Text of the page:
As part of Washington University’s Sesquicentennial celebration, Mark R. Rank, Ph.D., the Herbert S. Hadley Professor of Social Welfare at the George Warren Brown School of Social Work (GWB), will host a lecture series titled “Exploring the Impact of Economic Inequality Upon American Society.”
The series will kick off at 1:10 p.m. Jan. 21 with a lecture by Ichiro Kawachi, Ph.D., professor of epidemiology and director of the Harvard Center for Society and Health, on “”Why Inequality is Harmful to Your Health.”
All lectures will be held in Brown Hall Lounge at 1:10 p.m. Other lectures in the series, which is free and open to the public, include:
- Feb. 5: Richard Rosenfeld, Ph.D., professor and chair of the department of criminology and criminal justice at the University of Missouri- St. Louis: “Understanding the Broader Context of American Crime”;
- Feb. 19: Thomas Shapiro, Ph.D., the Pokross Professor of Law and Social Policy at Brandeis University’s Heller School of Social Policy and Management: “How Wealth Perpetuates Racial Inequalities”;
- Mar. 18: Claude Fischer, Ph.D., professor in the department of sociology at the University of California-Berkeley: “Where We Live: Separate and Unequal”; and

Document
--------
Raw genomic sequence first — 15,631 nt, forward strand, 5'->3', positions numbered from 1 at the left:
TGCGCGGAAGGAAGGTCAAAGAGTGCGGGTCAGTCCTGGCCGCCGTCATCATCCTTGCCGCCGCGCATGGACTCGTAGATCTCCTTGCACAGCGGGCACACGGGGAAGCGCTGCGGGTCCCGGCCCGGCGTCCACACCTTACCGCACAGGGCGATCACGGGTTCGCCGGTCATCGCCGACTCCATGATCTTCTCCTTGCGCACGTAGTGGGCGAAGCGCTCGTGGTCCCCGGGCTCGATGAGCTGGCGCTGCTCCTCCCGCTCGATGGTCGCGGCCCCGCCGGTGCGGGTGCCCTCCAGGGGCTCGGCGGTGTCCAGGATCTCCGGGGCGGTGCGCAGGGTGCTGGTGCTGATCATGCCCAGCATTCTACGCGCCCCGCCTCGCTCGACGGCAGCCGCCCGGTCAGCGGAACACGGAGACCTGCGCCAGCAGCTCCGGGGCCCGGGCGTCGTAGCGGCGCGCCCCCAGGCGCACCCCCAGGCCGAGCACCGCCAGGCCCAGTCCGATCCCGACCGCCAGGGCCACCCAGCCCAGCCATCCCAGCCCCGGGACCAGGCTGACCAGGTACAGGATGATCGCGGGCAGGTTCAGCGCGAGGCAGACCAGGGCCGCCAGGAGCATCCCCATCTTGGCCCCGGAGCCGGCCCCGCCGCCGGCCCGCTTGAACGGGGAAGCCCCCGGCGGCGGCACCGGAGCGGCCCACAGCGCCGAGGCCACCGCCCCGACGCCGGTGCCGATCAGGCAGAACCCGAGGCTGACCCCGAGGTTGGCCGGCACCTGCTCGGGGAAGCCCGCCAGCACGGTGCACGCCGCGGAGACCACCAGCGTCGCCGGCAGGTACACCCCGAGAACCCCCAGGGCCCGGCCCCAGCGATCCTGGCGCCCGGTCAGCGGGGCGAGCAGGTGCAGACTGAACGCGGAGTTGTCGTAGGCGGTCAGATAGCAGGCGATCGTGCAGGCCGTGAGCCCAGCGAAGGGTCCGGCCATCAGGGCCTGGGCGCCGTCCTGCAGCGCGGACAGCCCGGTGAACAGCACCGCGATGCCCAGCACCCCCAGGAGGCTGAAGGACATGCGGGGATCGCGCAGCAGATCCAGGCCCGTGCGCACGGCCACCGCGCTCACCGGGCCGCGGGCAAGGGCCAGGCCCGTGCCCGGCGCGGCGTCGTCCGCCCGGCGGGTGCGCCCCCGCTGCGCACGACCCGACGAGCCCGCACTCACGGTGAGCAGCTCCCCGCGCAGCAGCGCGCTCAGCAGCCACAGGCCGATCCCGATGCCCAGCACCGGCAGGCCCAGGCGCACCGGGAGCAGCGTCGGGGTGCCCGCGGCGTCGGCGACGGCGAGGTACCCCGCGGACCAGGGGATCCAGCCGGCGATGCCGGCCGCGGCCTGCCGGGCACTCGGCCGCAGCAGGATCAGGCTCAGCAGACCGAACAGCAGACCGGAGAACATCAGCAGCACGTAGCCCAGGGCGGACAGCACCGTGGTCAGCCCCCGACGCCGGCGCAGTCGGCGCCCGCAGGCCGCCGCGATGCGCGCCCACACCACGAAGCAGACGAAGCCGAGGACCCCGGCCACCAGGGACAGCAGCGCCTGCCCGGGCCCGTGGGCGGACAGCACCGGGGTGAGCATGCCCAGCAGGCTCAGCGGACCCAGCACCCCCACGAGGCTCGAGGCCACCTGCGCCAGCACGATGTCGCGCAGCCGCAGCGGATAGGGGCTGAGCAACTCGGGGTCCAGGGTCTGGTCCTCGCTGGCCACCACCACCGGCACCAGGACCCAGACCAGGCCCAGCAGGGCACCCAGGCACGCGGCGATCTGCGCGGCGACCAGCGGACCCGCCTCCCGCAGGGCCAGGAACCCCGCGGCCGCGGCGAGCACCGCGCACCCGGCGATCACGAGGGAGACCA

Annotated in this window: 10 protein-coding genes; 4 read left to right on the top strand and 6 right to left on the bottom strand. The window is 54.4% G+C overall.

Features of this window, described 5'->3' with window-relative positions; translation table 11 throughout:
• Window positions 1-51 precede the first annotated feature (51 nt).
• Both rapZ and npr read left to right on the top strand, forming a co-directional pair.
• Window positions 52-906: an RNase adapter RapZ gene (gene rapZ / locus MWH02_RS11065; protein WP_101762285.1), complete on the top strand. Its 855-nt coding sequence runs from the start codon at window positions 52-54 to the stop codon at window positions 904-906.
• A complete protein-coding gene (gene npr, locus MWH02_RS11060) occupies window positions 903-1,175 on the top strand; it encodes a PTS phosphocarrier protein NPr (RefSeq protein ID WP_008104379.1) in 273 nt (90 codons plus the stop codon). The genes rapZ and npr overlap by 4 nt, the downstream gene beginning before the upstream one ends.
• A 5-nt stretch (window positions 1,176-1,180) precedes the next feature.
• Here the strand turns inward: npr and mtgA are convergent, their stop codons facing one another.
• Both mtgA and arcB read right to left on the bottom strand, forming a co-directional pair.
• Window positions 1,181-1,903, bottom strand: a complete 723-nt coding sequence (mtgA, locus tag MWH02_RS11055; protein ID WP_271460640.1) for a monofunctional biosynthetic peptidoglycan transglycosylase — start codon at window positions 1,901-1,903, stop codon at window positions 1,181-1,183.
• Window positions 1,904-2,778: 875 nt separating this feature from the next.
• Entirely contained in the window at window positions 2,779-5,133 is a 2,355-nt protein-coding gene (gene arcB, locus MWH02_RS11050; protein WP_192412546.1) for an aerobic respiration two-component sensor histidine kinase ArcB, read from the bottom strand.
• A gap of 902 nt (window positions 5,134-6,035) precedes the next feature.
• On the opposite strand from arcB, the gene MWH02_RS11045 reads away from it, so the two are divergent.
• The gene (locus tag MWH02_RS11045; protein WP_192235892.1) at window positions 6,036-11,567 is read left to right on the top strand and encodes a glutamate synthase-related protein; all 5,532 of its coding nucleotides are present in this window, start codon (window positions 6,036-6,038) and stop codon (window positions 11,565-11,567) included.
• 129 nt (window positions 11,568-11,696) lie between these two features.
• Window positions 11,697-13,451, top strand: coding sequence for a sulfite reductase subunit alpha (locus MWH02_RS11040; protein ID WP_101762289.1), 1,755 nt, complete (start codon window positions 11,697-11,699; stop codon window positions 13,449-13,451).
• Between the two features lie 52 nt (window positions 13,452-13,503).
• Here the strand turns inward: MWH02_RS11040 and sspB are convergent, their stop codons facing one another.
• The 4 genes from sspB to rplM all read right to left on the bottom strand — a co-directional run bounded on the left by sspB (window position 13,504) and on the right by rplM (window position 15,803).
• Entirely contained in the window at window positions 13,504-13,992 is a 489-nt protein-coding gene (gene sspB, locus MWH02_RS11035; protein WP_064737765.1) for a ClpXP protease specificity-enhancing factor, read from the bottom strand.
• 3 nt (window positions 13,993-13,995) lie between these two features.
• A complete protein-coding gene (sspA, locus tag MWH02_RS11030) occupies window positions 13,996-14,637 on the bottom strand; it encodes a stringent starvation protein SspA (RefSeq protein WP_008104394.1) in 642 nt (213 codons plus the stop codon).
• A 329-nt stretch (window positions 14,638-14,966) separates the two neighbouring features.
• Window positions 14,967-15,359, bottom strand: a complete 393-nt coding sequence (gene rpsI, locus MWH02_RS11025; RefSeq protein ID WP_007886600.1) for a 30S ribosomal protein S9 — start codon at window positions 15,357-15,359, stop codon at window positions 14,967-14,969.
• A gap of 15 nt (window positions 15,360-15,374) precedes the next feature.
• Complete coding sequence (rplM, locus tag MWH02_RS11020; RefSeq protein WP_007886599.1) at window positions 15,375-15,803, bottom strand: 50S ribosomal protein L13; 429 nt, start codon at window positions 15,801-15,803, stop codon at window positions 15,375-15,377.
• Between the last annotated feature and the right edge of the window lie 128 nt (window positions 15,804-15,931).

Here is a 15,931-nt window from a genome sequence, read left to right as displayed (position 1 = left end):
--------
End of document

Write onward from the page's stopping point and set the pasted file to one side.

- Apr. 14: Larry May, Ph.D., professor in the department of philosophy at Washington University: “Exploring Our Moral and Collective Responsibilities.”
“One of the defining characteristics of American society has been its exceeding high levels of economic inequality,” says Rank.
“The United States currently has the highest income and wealth inequality in the industrialized world, with the gap widening over the past 30 years. These sharp levels of economic inequality represent one of America’s most serious domestic problems. This lecture series offers a distinguished panel of academics who will explore the potential impact that this inequality has upon various aspects of American society.”
Rank plans to edit a book on the topic of economic inequality in America based on the lecture series.
This series is sponsored by the Center for the Study of Human Values and GWB.
For more information, call Rank at 935-5694.